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Classical <em>Good Book</em>

Classical Good Book

Music and diction work well together in presentation of Scripture

Decca’s two-disc The Good Book: Stories from the Holy Bible in Words and Music contains 54 thematically arranged Scripture passages read by the actors David Harewood (Supergirl, Doctor Who) and Anton Lesser (Endeavour, Dickensian), the actress Imelda Staunton (Psychoville, Vera Drake), and the TV presenter Diane Louise Jordan (Songs of Praise, Blue Peter).

All four hail from England, and to listen to them is to understand what the critic John Simon meant when he wrote, “British English is like classical music; American English is like a marching band.”

It’s a distinction that the melodies of the 16 well-known hymns accompanying the readings bring out nicely. Played primarily on acoustic guitar or piano, they reinforce both the “classical musicality” of the oral performances and the themes of the Scripture passages themselves.

Sometimes the melodies do so directly. John Stainer’s “God So Loved the World,” for instance, plays during Lesser’s reading of John 3:1-16 and Staunton’s reading of John 19:25-42, while “Jesus Christ Is Risen Today” plays during Harewood’s reading of 1 Corinthians 15:20-26.

But at other times—“Jesus, Lover of My Soul” playing throughout Harewood’s Genesis 15 (God’s covenant with Abraham) and Jordan’s Exodus 3:1-15 (Moses and the burning bush), and “When I Survey the Wondrous Cross” playing throughout Lesser’s 1 Samuel 17:38-51 (David and Goliath) and 2 Samuel 7:8-16 (God’s promise to David via Nathan)—the connection between music and word presupposes a distinctly Christian hermeneutic.

So do the 17 headings under which the readings are grouped, which include “God’s Covenants,” “Baptism,” “Forgiveness and Salvation,” “Crucifixion and Resurrection,” “Miracles,” and “Pentecost.” Were copies of The Good Book to be tucked away in the drawers of motel- and hotel-room nightstands, the Gideons International might soon find itself out of business.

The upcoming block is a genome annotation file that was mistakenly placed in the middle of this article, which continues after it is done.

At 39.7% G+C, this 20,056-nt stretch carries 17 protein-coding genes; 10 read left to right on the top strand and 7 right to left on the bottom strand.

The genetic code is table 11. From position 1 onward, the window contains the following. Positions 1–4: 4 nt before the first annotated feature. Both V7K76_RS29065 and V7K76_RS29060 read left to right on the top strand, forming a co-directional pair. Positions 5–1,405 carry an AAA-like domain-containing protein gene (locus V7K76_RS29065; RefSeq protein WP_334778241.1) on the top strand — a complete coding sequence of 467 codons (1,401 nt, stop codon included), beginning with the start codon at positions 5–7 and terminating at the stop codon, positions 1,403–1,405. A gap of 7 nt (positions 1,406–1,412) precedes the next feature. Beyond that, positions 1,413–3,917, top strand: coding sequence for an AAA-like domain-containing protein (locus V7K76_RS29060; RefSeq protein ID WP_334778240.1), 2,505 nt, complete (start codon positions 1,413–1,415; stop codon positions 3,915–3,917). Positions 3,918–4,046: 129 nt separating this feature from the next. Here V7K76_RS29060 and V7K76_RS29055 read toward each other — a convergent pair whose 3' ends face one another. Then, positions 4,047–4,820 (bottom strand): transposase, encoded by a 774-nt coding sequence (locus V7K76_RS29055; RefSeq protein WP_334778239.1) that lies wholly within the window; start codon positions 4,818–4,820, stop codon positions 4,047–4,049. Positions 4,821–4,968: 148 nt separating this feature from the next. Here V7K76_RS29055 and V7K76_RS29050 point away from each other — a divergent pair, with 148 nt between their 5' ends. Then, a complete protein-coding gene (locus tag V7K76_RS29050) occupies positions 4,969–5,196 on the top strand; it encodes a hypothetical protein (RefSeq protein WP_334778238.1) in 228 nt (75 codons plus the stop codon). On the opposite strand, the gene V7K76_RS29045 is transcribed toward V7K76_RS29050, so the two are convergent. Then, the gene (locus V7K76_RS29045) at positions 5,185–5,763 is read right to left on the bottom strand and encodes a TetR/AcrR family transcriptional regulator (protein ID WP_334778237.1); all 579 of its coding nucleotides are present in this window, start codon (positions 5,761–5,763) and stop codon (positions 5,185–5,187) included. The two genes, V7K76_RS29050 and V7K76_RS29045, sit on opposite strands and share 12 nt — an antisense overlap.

The sole drawback is that the translation of the Good Book that The Good Book employs is the gender-neutral New International Version, a choice that afflicts several passages, none more so than Matthew 4:19: Even Harewood’s dignified diction can’t keep “and I will send you out to fish for people” from sounding acutely contrived.

That objection aside, the overall attention to detail is impressive. In a “marching band” world, Jordan’s correct, two-syllable pronunciation of “blessed” in her reading of the Beatitudes is classical music to the ears.


Choir enthusiasm

The Kingdom Choir grabbed headlines last summer by performing “Stand by Me” at the wedding of Prince Harry and Meghan Markle. Now, some 20 years after its founding, the London-based, Karen Gibson–led 31-voice soprano-alto-tenor ensemble has released its first album.

The tracks on Stand by Me: 15 Songs of Love, Hope and Inspiration (Sony) toggle from pop (John Legend’s “All of Me,” John Farnham’s “You’re the Voice,” Bob Dylan’s “Make You Feel My Love”) to gospelly pop (Beyoncé’s “Halo,” Dionne Warwick’s “I Say a Little Prayer,” the Isley Brothers’ “Harvest for the World”) to gospel with a capital G (a Christianized rewrite of Bill Withers’ “Lovely Day,” Stormzy’s “Blinded by Your Grace, Pt. 2,” “Amazing Grace,” the original “Chases”).

And although neither the vocals nor the instrumentation stray beyond the genteel, the more imaginative of the arrangements and the enthusiasm with which the Choir executes them could give “positive uplift” a good name.

That the album ends with “Hark! The Herald Angels Sing” suggests that someone at Sony thought a tacked-on carol would improve sales in late December. But if ever a fourth-quarter release didn’t need any “seasoning,” Stand by Me is it. —A.O.